Here’s an unusual thought experiment: Imagine meeting a twenty-year-old man who is suffering from near total amnesia. He explains to you that he knows how to read and write, drive a car and live healthily, but has no idea at all of what he ought to be doing to prepare for successfully living the rest of his life. What are you going to tell him?
Upon some reflection, I think I’d say to him, “There are two really important things that are vital for happy living and neither is intuitive, so I am delighted that you asked me.”
The two are money and marriage. Nothing at all is taught about either one at GIC’s (Government Indoctrination Camps formerly known as public schools.) Not surprisingly, the result is a huge number of twenty-year-old men who have never given a realistic moment’s thought to earning a living. Public education’s indifference to marriage has also resulted in a significantly diminishing percentage of young men marrying. If nobody teaches young males how money works and why marriage is important, how could they possibly know?
Not only is this sad for men, but it is also bad for society. Grown men playing video games in their parents’ basement may be a stereotype, but all the variations that this stereotype represents are terrible for a culture. With fewer and fewer men focused on acquiring financial independence, freedom gets forgotten. And with only a minority of men marrying, the growing numbers of single people and fatherless babies inevitably increases the role of government. Just as inevitably, once the role of government increases so does its power. Once again, the biggest casualty is freedom.
You won’t be shocked to hear that the Biblical festival most dedicated to the idea of freedom heavily emphasizes both money and marriage.
…on the tenth day of this month [Nissan] every man shall take a lamb for each father’s house,
a lamb for each household.
This is the only instance in the Torah where a sacrifice is to be eaten within the father-headed family home. Even among North America’s largely secularized Jewish population, the Passover Seder is perhaps the most widely practiced Jewish observance. Certainly in religious homes, but even in generally non-observant ones, it is still commemorated by holding a family Seder, usually led by the father or grandfather.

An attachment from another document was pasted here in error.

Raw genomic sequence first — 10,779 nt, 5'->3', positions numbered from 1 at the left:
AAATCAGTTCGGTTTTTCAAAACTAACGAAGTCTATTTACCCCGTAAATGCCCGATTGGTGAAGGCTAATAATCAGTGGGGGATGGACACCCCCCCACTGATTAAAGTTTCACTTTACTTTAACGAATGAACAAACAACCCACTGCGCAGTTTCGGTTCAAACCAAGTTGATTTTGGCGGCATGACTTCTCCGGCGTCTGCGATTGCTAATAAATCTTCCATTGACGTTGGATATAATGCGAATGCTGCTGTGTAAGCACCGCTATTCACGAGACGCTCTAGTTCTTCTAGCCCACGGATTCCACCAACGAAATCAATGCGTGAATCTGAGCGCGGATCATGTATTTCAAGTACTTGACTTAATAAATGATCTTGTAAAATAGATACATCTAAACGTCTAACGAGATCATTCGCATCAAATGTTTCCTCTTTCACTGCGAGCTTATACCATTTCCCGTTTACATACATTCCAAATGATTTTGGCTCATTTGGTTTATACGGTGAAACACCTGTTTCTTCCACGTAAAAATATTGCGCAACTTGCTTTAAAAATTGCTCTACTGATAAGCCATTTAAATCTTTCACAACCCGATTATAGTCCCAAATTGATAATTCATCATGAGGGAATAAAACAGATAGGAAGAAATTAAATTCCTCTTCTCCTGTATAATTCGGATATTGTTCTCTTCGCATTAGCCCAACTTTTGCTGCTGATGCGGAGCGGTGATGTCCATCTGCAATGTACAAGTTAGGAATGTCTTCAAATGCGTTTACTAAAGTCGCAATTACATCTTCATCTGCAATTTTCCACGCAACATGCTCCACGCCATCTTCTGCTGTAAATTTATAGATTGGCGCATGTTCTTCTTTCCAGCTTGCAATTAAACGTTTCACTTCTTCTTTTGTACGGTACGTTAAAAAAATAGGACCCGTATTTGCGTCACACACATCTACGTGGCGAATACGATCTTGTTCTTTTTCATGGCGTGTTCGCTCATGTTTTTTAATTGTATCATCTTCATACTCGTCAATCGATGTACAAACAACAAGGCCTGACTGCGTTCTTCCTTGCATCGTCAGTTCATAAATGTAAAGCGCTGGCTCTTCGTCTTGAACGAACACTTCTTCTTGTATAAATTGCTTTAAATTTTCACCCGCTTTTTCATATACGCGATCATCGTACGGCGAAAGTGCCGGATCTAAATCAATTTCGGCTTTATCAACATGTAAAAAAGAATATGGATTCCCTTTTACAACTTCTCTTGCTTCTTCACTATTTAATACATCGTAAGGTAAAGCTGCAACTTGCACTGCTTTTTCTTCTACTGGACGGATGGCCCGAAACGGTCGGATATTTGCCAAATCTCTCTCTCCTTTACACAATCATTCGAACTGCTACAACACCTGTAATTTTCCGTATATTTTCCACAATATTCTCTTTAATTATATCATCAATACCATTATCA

Even in these egalitarian times, marriage, for the most part, happens when a man proposes to a woman. Couples who married after the woman proposed marriage are few and far between. Thus, a father-led home means a man became a man and stepped up to the plate. A female-headed household is quite a different matter because it does nothing to socialize a man. Even the boys raised in such households are at high risk in many ways because of the absence of a father.
One of the most reliable indicators of durable cultures through the ages has been monogamous marriage. This alone socializes men who, by starting a family, leading it and supporting it, turn a family into a fortress of freedom. As everyone knows but few say aloud, the overwhelming majority of people living off their fellow citizens through government entitlements are not living in father-headed families.
For this reason, the Scriptural verses about the festival of freedom stress the father-led household, the consequence of a stable marriage. Any citizen who is part of a successful father-led family is extremely unlikely to seek very much interaction with and dependence on centralized government. But marriage is only one part of how to achieve freedom from the tyranny of a centralized Pharaoh, whatever his modern incarnation might be. The other part is financial independence—money.
The special unleavened bread of Passover is called “Bread of poverty,” in Hebrew, “Lehem ONI”.
ע נ י
You shall not eat leavened bread with it [the Passover lamb sacrifice] for seven days you shall eat matzoh, bread of poverty (ONI)…
Some translate the Hebrew word ONI as ‘affliction’ but it is the identical word appearing here:
If that man is poor [ONI] you shall not keep his deposit overnight
You shall not take advantage of a poor [ONI] or destitute hired person…
In other words, the observance of Passover commences with identifying poverty as undesirable; represented by this indigestible bread of poverty called matzoh. However, the Exodus is preceded by the Israelites gathering up all the wealth of Egypt, leaving behind nothing. (Exodus 12:35-36) The Passover festival thus also represents starting a journey from poverty to prosperity which reaches its intended destination seven weeks later at the festival of Pentecost with a special consecration of regular bread—the bread of wealth.
When a nation must be built out of the wreckage of a few hundred years of slavery, the two most important lessons are marriage and money. Without these, the nation will only slide into subservience to the next Pharaoh who happens along. And from that day to this, both marriage and money remain important to the descendants of those Israelites who left Egypt with their matzoh 3,330 years ago from Friday night, March 30th, 2018, the night of the Seder this year.